(Bloomberg) -- Four years haven’t dulled the shame Brazilians feel over the last World Cup. But at least some are starting to laugh again -- and make a buck in the process.
“Do you have the courage,” electronics retailer Magazine Luiza SA asks would-be customers, "to watch the World Cup on your seven-to-one TV?”
Seven to one -- for all the non-Brazilians out there who may have forgotten -- was the final score in Brazil’s loss to Germany in the semifinals of the 2014 World Cup in Belo Horizonte. It was a soul-crushing national tragedy. Newspapers called it a “massacre.” Children and grown men cried. Football legend Pele said he’d never seen anything like it.
Now, the Magazine Luiza ads urge fans to get rid of their old televisions -- and hopefully whatever jinxes they may carry -- by trading them in for new, fancier TVs to watch the games being played in Russia on. (Brazil’s quest to win a record sixth World Cup title begins Sunday when it takes on Switzerland.)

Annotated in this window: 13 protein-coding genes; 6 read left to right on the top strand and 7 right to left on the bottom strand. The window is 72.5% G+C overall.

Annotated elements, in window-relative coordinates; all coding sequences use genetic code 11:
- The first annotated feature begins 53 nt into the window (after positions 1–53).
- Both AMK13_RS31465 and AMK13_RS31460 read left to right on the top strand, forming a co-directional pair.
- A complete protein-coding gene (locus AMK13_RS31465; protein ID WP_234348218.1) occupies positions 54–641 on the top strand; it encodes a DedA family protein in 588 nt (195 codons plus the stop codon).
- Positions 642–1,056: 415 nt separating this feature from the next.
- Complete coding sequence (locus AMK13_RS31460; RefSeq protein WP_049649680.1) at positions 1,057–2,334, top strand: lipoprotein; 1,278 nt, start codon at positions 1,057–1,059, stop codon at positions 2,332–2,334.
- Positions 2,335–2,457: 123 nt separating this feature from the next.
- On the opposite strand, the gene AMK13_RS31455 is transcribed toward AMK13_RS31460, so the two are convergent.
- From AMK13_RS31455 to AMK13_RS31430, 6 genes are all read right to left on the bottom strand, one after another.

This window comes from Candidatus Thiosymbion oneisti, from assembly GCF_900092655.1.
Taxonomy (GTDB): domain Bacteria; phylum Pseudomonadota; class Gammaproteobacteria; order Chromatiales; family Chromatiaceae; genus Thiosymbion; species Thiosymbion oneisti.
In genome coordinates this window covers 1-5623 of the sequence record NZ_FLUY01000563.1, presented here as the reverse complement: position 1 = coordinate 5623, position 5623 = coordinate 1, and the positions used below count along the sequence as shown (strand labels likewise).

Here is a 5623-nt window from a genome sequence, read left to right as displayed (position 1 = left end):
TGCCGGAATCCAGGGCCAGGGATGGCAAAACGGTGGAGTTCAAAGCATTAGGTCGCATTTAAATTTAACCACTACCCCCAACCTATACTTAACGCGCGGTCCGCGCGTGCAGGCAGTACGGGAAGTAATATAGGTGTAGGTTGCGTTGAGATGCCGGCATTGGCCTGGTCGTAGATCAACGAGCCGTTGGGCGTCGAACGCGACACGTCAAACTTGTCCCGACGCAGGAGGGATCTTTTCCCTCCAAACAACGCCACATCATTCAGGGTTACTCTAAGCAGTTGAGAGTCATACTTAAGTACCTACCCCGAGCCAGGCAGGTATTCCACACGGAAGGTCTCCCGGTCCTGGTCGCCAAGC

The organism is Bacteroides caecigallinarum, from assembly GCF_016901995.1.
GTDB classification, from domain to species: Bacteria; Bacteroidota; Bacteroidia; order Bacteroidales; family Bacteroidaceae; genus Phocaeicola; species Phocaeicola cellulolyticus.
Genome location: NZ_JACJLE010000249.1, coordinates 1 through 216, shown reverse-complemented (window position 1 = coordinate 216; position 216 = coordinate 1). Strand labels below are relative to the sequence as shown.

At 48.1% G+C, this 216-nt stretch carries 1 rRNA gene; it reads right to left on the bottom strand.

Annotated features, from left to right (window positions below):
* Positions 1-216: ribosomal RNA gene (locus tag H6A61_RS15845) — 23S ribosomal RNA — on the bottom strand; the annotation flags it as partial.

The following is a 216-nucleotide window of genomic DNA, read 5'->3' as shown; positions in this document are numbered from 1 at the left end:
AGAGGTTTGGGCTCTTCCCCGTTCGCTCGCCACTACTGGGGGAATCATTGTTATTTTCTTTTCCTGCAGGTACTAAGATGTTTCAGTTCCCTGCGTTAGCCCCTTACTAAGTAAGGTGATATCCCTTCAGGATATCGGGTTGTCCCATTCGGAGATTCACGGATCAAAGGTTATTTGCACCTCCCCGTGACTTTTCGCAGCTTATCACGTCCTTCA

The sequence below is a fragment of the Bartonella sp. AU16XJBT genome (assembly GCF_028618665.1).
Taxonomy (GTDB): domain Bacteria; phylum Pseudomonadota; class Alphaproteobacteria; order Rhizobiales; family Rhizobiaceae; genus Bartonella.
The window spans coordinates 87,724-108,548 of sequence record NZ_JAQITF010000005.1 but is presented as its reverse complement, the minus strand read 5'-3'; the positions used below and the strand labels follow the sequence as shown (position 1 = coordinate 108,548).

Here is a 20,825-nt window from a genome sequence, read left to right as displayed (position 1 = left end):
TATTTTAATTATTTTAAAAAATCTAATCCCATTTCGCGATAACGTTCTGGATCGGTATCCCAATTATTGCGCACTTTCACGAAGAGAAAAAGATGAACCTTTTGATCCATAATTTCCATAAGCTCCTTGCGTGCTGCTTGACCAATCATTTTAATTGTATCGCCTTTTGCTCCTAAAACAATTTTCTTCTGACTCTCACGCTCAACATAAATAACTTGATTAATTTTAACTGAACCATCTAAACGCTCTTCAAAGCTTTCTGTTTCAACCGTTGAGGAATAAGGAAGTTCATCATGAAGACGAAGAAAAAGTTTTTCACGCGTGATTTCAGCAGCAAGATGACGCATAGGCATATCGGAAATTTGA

“I’m not going to let any Brazilian watch the games on a seven-to-one TV,” Magazine Luiza CEO Frederico Trajano said.
The ad campaign, which aims to double TV sales in the first half of the year, seems to be working. “We’re off to a good start and we’re confident,” Vice President Fabricio Garcia said, declining to give further details.
And what will Magazine Luiza do with all those “jinxed” TVs? Send them to longtime rival Argentina, of course.
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